PGA Tour Confidential: Woods falls short in Abu Dhabi, Snedeker wins at Torrey Pines

January 30, 2012

Every Sunday night, the editorial staff of the SI Golf Group conducts an e-mail roundtable. Check in every week for the unfiltered opinions of our writers and editors and join the conversation in our all-new live Readers' Confidential or in the comments section below.

Charlie Hanger, executive editor, Tiger Woods came up short in Abu Dhabi on Sunday, but overall he played well and finished tied for third against a field that featured six of the top 10 in the world. Is this evidence that his comeback is progressing, or further proof that he no longer has the game to beat (and intimidate) the world's best players?

Jim Gorant, senior editor, Sports Illustrated: You can't argue that it's not progress. That's the best he's looked in a long time, although the failure to deliver on Sunday is disturbing. In his post-round interview Rock said he was intimidated. Tiger just never really put the heat on him.

Shipnuck: It's evidence that Tiger can't yet control his golf ball — or maybe, himself — in the crunch. Two fairways and six greens in regulation on a course that's not very demanding off the tee is hardly progress.

Van Sickle: I'd like to say it's progress; Tiger had a chance to win on Sunday. But to go out on Sunday and hit two fairways and six greens was concerning. (That 72 was actually a hell of a score for hitting only six greens.) He's made progress, but he's obviously not there yet.

Have a question for Gary Van Sickle's mailbag? E-mail [email protected] or ask it on Facebook.

David Dusek, deputy editor, There is no doubt that Tiger is making serious progress and is going to win very soon. He made some good putts, his irons were more consistent and he seemed fairly even-tempered throughout the four days. I knocked him when he could only play one good round per event. That turned into two, and now three. I think he'll play four at Pebble Beach.

Jim Herre, managing editor, SI Golf Group: Tiger was the best closer in golf history. He is not that player anymore. However, he played well for three rounds in Abu Dhabi, and that's progress. It's troubling that it was the driver — again — that cost him on Sunday. He just can't seem to get any consistency with that club.

Gorant: To be fair, though, two of those missed fairways were with the 3-wood, and at least three of them were in the first cut, just two or three feet off the fairway. Still, he looked sloppy out there.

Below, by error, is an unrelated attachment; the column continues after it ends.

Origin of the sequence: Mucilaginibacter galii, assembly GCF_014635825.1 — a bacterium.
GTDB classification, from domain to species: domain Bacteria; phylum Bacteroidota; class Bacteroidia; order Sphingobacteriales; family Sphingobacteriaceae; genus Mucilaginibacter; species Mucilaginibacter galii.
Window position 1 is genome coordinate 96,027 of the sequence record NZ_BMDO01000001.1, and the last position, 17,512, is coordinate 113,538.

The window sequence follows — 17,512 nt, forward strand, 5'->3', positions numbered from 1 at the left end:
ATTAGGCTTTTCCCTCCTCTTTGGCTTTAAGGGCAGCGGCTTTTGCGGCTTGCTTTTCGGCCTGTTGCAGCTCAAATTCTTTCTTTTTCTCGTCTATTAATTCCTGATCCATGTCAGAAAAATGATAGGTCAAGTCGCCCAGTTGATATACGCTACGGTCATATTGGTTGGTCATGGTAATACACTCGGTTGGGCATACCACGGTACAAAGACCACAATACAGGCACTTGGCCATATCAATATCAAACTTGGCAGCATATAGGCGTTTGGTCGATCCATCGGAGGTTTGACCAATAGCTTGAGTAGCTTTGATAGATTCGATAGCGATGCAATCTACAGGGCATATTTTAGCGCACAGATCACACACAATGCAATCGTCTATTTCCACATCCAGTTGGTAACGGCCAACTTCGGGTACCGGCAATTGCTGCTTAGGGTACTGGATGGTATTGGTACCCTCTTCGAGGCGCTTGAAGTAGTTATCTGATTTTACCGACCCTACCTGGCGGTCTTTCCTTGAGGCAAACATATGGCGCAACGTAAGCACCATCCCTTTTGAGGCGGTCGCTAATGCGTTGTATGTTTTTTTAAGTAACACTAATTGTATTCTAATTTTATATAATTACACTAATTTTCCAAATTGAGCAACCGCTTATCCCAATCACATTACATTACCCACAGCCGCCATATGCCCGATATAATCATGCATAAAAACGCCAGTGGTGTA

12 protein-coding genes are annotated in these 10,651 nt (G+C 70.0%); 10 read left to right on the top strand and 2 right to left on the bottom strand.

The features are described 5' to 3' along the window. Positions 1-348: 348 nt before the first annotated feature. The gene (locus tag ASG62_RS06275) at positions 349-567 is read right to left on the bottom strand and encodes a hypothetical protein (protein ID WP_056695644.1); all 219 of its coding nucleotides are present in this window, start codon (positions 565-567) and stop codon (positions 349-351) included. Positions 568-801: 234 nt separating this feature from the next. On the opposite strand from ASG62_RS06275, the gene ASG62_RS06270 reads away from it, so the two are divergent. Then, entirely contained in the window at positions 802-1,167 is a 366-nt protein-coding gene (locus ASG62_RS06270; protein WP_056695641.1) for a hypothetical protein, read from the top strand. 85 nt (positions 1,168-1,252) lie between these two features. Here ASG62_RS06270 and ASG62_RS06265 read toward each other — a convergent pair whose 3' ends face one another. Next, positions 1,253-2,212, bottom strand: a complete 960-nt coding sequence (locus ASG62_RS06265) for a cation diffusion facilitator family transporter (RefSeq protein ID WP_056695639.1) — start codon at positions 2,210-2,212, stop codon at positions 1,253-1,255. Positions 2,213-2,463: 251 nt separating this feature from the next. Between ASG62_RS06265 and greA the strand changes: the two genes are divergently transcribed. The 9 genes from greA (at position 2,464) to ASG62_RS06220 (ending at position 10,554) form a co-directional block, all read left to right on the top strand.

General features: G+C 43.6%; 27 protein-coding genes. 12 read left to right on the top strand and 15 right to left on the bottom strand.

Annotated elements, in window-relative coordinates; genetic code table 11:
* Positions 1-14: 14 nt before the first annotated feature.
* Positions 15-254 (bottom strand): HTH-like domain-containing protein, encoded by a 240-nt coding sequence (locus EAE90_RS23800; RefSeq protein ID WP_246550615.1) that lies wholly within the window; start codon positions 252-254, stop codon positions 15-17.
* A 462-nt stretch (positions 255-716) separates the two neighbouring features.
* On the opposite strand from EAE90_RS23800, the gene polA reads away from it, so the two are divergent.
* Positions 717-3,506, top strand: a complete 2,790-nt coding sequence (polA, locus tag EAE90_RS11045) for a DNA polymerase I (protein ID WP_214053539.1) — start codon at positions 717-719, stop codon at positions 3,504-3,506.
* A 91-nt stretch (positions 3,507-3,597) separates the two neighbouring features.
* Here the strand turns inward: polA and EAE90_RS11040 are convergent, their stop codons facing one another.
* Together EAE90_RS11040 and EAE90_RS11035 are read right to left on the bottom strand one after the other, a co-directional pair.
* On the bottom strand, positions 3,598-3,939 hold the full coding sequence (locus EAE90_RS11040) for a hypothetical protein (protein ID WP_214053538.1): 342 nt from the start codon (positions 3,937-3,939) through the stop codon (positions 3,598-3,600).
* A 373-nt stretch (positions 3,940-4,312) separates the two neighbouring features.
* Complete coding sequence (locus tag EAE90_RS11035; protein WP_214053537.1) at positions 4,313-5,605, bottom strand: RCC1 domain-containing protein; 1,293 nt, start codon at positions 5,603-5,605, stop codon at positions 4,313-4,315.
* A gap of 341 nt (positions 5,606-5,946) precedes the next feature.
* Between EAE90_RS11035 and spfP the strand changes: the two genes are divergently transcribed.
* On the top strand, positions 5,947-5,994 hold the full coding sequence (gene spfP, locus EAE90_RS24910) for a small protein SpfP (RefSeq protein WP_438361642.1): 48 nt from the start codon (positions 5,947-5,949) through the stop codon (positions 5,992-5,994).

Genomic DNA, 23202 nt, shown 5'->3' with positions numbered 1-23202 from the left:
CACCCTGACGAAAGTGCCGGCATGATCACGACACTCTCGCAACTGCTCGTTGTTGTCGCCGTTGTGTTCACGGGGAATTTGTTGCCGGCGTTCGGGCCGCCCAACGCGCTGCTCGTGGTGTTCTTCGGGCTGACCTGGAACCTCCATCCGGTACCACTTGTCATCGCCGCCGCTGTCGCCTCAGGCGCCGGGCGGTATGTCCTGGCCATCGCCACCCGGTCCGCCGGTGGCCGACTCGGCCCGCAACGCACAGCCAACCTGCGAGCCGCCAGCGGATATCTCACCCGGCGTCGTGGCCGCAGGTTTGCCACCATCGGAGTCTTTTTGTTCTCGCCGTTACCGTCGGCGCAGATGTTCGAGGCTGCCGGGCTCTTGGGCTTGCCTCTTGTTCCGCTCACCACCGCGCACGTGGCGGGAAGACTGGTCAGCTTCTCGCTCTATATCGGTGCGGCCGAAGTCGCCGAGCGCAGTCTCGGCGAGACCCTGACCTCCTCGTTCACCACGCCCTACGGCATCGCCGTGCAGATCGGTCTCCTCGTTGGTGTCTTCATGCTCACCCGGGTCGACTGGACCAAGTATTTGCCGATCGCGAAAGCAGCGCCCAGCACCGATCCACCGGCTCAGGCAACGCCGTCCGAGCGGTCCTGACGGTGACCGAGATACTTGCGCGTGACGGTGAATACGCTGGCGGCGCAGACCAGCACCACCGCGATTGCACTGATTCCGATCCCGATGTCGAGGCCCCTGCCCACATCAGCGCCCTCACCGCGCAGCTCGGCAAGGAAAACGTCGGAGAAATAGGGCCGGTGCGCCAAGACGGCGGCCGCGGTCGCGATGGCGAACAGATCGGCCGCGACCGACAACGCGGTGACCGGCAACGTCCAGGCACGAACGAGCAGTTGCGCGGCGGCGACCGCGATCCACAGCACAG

Van Sickle: Tiger Woods vs. Robert Rock and the winner is… Robert Rock? It's a brave new world for Tiger.

Damon Hack, senior writer, Sports Illustrated: Tiger said his issue was distance control: 3-woods flying 320, 8-irons going 180. We should all have such problems. At the end of the day, he just didn't hit it well enough to win. He knows that.

Rick Lipsey, writer-reporter, Sports Illustrated: As Woods always says, winning is the only thing. He hasn't won a full-field tour event anywhere in more than two years. Close doesn't count, especially for Woods.

Jeff Ritter, senior producer, It's probably a little of both. He's certainly closer to winning a full-field event now than he was last summer. But after hitting it straight all week he hits two fairways in the final round? Not a good sign. It's amazing he only lost by two.

Mick Rouse, editorial assistant, SI Golf Group: You're not going to win every tournament you play, even if you're Tiger Woods. You can't win unless you put yourself in position to win, and he did that. Rock just played better on Sunday. I don't expect it to take Woods much time to win again.

Ryan Reiterman, senior producer, Tiger didn't have his best and still nearly won. I'm still predicting 3 or 4 wins this year.

Shipnuck: He didn't make a bogey in two of the first three rounds and was pretty close to flawless during a Saturday 66. His problems are mental, not mechanical.

Lipsey: You're all missing the point. Woods had the title on the line and lost to the 117th-ranked player in the world. That's all that matters.

Mike Walker, senior editor, Golf Magazine: It's almost like Tiger needs to re-learn how to win. Based on his progress so far, I think he's going to figure it out.

Lipsey: Once the losing slide starts for great athletes, it's almost irreversible. Look at Federer. The odds are stacked against Woods regaining his winning ways.

Ritter: I still think he'll win twice this year, but I'd like to reserve the right to count the Isleworth Four-Ball Club Championship as one of those Ws if necessary.

Tell us what you think in the all-new readers' live Confidential or in the comments section below: Is Tiger's comeback progressing, or is he still far from ready for prime time?

Robert Rock, final round, Abu Dhabi 2012

Paul Childs / Zuma Press
Robert Rock won his head-to-head showdown with Tiger Woods for his second career European tour victory.

Hanger: It took Robert Rock nine years to win his first European Tour event, last year's Italian Open, and a little more than seven months to win his second, in Abu Dhabi this weekend. What's your take on Rock? Does he have the game to become a regular winner?

Gorant: He has the name and hair of a cartoon character. He can't be stopped! Actually, his final-round 70 wasn't exactly coming up big. He did just enough.

Shipnuck: Who knows? What's not in dispute is that he has the best hair in golf.

Rouse: Don't let Rickie hear you say that.

Herre: The most of it, for sure. I'm jealous.

Lipsey: Jimenez has more hair!

Hanger: Not sure we can give him the best hair award yet. We never get to see anyone else without hat hair, so it's not really a fair fight.

Rouse: Sometimes all it takes is one win to get you over that hump. I don't know if he has the game to be a consistent top 10 guy like Webb Simpson was last year, but he can certainly compete with the best of them when his game is on.

Hack: He definitely has one of the best names in golf. The guy should be an MMA fighter.